Capital Press | Nursery Capital Press Sun, 12 Jul 2015 15:16:20 -0400 en Capital Press | Nursery Topiary, sculpted plants shape up as theme for Farwest Trade Show Fri, 15 Aug 2014 09:17:14 -0400 CASEY MINTER After 42 years of highlighting the latest advancements in the nursery industry, the Farwest Trade Show is gearing up for another annual gathering.

The theme of this year’s gathering will focus on a less traditional aspect of the nursery industry: topiary and sculpted plants.

“In past years we’ve had the year of the conifer and the year of the acer … this year we are doing sculpted plants,” said Ann Murphy, Oregon Association of Nurseries director of marketing.

The theme of each year’s Farwest Trade Show allows attendees and exhibitors to focus on unique features of the extensive and multi-faceted nursery industry.

“Each year we try and look at a different aspect of the industry and where we think Oregon excels and provides a showcase for that quality,” Murphy said.

Murphy hopes this theme will allow the momentum of last year’s 15 percent increase in attendance to continue. Ornamental horticulture is one of the state’s largest industries, with annual sales of $744 million and nearly 75 percent of nursery plants grown in Oregon shipped out of state. The Farwest Trade Show gathers the industry’s leaders at the Oregon Convention Center in Portland, Ore., from Aug. 21 to 23.

The show averages nearly 6,000 attendees and 500 exhibitors. With so much of the business being conducted out of state, networking and communication are vital. Murphy believes that even with technology’s ability to bridge distance and facilitate communication, there’s a lot of benefit to be had in gathering industry members from around the country to one place.

“As some of these face-to-face opportunities become less frequent, shows like this become more important. Even if they’re once a year,” she said. “Farwest is a bit of a family reunion, we like to say.”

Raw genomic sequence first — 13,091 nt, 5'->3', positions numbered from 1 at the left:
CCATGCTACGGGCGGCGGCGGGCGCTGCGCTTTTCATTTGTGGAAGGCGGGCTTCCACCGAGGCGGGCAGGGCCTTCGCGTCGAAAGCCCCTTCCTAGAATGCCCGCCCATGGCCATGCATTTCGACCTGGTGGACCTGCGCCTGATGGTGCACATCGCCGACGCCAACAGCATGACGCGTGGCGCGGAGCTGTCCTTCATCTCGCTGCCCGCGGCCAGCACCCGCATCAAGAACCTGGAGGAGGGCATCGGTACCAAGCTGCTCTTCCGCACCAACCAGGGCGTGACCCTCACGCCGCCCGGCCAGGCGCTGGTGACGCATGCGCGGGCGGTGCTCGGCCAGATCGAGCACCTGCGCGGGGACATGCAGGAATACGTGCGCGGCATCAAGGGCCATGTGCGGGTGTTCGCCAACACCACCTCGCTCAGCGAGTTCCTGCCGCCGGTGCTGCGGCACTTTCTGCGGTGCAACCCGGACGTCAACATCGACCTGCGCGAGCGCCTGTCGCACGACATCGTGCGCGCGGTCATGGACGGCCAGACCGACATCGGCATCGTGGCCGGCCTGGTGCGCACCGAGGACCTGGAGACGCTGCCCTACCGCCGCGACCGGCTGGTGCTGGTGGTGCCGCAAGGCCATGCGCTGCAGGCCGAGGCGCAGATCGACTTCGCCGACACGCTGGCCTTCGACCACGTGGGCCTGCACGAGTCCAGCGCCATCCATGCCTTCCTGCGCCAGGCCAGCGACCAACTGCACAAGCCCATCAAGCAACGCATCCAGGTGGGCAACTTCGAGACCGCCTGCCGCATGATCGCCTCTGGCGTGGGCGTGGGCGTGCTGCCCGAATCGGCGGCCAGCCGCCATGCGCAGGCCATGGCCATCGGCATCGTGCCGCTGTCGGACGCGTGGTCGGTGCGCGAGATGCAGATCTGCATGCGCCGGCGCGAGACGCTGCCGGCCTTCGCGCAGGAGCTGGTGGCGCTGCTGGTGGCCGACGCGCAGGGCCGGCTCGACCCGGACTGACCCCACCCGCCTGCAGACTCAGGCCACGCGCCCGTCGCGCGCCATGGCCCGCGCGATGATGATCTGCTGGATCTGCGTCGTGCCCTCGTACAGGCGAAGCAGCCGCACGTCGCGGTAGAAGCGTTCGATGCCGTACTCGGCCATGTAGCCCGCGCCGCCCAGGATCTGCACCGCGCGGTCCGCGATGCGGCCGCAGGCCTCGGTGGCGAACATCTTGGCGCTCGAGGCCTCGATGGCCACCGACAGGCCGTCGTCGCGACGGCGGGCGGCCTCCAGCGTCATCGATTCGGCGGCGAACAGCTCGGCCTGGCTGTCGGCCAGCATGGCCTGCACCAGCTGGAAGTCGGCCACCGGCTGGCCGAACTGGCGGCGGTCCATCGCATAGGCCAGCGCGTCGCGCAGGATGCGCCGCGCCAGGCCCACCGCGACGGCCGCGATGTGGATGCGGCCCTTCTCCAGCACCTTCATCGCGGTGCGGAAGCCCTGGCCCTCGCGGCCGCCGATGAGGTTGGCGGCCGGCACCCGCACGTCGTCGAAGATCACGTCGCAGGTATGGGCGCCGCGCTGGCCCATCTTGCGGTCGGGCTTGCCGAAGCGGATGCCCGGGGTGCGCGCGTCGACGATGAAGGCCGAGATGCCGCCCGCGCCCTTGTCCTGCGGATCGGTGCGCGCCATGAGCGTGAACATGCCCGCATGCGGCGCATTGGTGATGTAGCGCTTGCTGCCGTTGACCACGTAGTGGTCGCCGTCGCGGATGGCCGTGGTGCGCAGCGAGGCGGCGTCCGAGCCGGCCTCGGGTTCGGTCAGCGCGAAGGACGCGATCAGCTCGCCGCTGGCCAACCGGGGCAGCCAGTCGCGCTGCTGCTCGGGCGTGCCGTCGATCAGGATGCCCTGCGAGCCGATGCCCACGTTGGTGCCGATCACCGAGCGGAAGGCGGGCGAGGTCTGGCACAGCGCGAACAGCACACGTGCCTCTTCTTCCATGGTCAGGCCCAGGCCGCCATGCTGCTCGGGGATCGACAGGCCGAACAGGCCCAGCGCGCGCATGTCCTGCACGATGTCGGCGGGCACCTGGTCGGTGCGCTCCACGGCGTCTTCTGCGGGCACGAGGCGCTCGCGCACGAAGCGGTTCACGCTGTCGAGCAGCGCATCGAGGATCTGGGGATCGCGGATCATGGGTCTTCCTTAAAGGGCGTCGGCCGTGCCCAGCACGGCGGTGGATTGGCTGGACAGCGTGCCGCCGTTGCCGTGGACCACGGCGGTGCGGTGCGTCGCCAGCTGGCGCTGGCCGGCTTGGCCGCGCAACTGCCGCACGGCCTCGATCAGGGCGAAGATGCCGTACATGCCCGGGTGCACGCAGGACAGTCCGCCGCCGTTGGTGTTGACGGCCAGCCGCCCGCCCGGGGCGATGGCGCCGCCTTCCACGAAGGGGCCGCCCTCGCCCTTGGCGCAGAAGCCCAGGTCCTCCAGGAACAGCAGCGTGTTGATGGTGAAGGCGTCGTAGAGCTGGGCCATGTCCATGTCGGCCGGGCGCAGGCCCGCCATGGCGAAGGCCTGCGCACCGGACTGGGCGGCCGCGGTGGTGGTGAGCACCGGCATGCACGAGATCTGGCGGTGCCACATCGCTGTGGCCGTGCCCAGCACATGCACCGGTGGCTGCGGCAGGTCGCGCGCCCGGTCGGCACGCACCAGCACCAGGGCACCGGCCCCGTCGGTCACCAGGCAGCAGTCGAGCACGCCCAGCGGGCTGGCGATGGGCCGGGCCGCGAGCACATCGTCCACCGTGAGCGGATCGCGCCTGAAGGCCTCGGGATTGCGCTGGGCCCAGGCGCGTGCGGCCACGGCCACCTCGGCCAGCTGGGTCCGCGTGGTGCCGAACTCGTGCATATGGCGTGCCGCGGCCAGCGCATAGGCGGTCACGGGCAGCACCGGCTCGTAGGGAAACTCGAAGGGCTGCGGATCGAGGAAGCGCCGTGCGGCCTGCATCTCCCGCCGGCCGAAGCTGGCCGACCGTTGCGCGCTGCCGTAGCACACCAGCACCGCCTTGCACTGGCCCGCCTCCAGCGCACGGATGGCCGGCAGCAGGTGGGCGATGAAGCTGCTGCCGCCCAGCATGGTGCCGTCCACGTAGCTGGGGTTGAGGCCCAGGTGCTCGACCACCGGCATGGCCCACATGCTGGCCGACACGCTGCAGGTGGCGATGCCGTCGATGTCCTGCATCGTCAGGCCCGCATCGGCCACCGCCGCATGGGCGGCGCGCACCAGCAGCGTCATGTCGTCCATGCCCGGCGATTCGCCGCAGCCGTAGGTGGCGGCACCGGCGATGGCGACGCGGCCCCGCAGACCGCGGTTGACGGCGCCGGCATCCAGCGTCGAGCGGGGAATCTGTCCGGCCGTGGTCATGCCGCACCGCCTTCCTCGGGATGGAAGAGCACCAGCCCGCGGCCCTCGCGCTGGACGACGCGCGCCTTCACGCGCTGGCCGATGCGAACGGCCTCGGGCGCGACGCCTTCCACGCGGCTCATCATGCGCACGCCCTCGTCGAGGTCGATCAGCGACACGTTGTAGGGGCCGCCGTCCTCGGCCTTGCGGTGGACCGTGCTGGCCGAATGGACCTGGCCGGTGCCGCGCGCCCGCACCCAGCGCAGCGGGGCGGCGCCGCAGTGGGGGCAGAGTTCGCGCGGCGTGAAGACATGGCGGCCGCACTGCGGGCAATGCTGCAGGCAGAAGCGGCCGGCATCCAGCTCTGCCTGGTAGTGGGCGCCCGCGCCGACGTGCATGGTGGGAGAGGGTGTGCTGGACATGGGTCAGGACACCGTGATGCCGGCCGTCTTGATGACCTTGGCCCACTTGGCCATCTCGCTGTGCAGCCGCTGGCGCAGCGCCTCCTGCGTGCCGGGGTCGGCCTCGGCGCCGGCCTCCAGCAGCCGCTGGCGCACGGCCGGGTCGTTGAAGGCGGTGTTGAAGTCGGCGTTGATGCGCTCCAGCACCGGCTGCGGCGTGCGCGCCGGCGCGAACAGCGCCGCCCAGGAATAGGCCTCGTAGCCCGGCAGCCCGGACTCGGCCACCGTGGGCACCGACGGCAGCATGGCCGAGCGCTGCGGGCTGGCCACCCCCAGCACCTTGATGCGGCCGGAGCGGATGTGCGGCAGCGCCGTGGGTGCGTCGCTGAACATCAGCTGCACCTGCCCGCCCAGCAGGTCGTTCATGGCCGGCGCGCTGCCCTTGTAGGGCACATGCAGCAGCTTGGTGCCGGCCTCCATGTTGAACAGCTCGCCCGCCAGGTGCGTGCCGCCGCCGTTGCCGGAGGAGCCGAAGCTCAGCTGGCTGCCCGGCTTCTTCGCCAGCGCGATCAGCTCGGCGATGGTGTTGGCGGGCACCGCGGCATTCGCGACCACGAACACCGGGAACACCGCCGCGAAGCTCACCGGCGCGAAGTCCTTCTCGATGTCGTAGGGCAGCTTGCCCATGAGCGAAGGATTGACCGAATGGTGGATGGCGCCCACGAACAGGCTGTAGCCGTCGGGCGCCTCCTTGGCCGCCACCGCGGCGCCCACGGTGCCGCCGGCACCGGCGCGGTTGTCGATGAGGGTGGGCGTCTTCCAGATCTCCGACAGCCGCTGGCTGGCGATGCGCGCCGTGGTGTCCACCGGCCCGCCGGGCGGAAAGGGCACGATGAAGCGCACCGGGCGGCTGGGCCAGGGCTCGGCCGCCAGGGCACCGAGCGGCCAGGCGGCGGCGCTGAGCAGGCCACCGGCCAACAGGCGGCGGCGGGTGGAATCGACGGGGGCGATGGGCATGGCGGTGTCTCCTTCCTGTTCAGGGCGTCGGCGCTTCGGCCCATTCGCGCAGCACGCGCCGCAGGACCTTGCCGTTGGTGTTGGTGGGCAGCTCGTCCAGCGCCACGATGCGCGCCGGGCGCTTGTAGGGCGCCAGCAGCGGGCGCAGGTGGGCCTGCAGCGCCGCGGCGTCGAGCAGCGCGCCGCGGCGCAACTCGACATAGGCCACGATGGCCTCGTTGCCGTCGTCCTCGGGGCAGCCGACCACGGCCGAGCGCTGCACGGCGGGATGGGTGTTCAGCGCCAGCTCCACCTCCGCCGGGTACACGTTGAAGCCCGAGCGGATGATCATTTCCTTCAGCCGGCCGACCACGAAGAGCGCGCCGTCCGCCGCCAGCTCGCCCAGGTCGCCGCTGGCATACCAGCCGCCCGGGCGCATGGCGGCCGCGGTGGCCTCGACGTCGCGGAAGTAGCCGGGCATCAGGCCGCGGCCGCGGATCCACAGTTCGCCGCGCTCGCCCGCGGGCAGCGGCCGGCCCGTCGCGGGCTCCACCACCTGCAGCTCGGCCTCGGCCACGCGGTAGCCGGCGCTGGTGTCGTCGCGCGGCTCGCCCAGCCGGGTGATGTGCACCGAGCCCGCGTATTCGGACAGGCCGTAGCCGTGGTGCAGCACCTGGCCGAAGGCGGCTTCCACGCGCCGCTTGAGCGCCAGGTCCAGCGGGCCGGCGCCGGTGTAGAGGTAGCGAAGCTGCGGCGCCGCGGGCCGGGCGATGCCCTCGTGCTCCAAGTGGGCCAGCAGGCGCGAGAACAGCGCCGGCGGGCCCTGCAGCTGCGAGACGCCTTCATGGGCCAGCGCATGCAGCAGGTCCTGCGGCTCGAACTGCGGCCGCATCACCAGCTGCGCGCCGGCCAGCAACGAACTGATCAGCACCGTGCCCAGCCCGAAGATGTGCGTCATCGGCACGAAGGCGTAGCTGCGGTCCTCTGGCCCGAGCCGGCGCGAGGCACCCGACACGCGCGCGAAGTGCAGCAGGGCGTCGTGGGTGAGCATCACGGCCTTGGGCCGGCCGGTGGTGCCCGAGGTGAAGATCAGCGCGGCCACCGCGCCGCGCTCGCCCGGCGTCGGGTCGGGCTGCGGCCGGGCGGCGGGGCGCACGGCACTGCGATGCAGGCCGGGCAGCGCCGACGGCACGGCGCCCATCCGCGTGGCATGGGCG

Todd Nelson, owner of Bountiful Farms, a nursery specializing in topiary plants, agrees that this year’s Farwest Trade Show will be beneficial and busy.

“The reason we go is to draw new business,” he said. “I have a lot of hopes that this year will be busier, we have seen an increase in tours (at Bountiful Farms) and increased interest from our customers, so I know that things are a little more lively.”

Many of the species featured at the show are common topiary plants: arborvitae, European box, holly, bay laurel, myrtle and privet to name a few. Murphy believes a focus on topiary plants will be friendly both to the eyes and the cash registers of industry members.

“I think there’s an opportunity for our retailers to up-sell some of these sculpted plants and encourage people to be creative with them.”

Creativity is inherent in plant sculpting, and the Farwest Trade Show will offer plenty of opportunities to experience that creativity.

“It’s utterly amazing what you can do with an arborvitae, breathtaking. You can have a patio umbrella from plant material, they’re using plants in restaurants as screening, there are monsters, leaping dolphins, people sitting on a bench weaving, plus your more traditional spirals and pom palms,” Murphy said.

“We wanted to provide an opportunity for people to showcase that.”

Selling, growing nursery plants? There are websites, apps for that Fri, 15 Aug 2014 09:11:27 -0400 CASEY MINTER The importance of an online presence in the digital age has made an impact on the Oregon Association of Nurseries.

In January 2013, the OAN released a new website that serves as an online and interactive form of their traditional print publication, The Nursery Guide.

The website — — is designed to encourage connectivity between growers and buyers, whether they are seeking new varieties of plants to purchase, looking for new markets for old plants or looking to resupply their inventories with materials.

“The goal of the nursery guide is to create awareness of Oregon growers and Oregon plants,” said Ann Murphy, director of marketing at the OAN.

Since the site’s re-launch in 2013, buyer interest has taken off. OAN’s old Nursery Guide website peaked around 30,000 site “hits” per year. In 2013, however, the OAN recorded 90,000 hits, tripling the outreach. And the number is still growing. As of July 14, the website had recorded 73,000 hits since January 2014. With almost half a year left to bring in visitors, the website is on track to far surpass last year’s growth as well.

“The next big push is to add E-commerce capabilities so office staff intervention isn’t required when a nursery wants to purchase additional listings,” said Murphy.

The website has a multitude of features to assist growers and buyers when searching for a product.